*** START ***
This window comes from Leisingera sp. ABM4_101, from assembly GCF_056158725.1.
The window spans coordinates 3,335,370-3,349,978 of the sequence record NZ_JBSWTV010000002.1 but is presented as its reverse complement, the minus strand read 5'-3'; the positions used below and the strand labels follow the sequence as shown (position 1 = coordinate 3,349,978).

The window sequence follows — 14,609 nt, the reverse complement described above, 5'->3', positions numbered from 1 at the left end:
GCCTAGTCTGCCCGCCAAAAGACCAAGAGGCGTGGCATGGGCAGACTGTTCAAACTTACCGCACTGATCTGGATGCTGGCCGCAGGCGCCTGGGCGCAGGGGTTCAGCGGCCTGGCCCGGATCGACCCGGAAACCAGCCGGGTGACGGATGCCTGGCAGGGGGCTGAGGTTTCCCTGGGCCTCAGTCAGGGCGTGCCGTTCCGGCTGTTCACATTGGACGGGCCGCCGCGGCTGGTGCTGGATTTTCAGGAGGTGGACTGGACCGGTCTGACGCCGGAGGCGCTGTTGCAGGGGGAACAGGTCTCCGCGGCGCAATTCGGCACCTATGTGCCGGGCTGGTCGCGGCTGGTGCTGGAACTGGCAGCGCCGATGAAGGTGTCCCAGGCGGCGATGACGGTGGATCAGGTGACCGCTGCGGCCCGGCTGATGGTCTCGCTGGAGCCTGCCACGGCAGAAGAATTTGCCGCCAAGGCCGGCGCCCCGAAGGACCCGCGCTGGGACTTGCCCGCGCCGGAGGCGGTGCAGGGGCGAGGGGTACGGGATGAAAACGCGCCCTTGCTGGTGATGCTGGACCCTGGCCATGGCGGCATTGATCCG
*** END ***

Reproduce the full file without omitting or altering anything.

This window comes from Leisingera sp. ABM4_101, from assembly GCF_056158725.1.
The window spans coordinates 3,335,370-3,349,978 of the sequence record NZ_JBSWTV010000002.1 but is presented as its reverse complement, the minus strand read 5'-3'; the positions used below and the strand labels follow the sequence as shown (position 1 = coordinate 3,349,978).

The window sequence follows — 14,609 nt, the reverse complement described above, 5'->3', positions numbered from 1 at the left end:
GCCTAGTCTGCCCGCCAAAAGACCAAGAGGCGTGGCATGGGCAGACTGTTCAAACTTACCGCACTGATCTGGATGCTGGCCGCAGGCGCCTGGGCGCAGGGGTTCAGCGGCCTGGCCCGGATCGACCCGGAAACCAGCCGGGTGACGGATGCCTGGCAGGGGGCTGAGGTTTCCCTGGGCCTCAGTCAGGGCGTGCCGTTCCGGCTGTTCACATTGGACGGGCCGCCGCGGCTGGTGCTGGATTTTCAGGAGGTGGACTGGACCGGTCTGACGCCGGAGGCGCTGTTGCAGGGGGAACAGGTCTCCGCGGCGCAATTCGGCACCTATGTGCCGGGCTGGTCGCGGCTGGTGCTGGAACTGGCAGCGCCGATGAAGGTGTCCCAGGCGGCGATGACGGTGGATCAGGTGACCGCTGCGGCCCGGCTGATGGTCTCGCTGGAGCCTGCCACGGCAGAAGAATTTGCCGCCAAGGCCGGCGCCCCGAAGGACCCGCGCTGGGACTTGCCCGCGCCGGAGGCGGTGCAGGGGCGAGGGGTACGGGATGAAAACGCGCCCTTGCTGGTGATGCTGGACCCTGGCCATGGCGGCATTGATCCG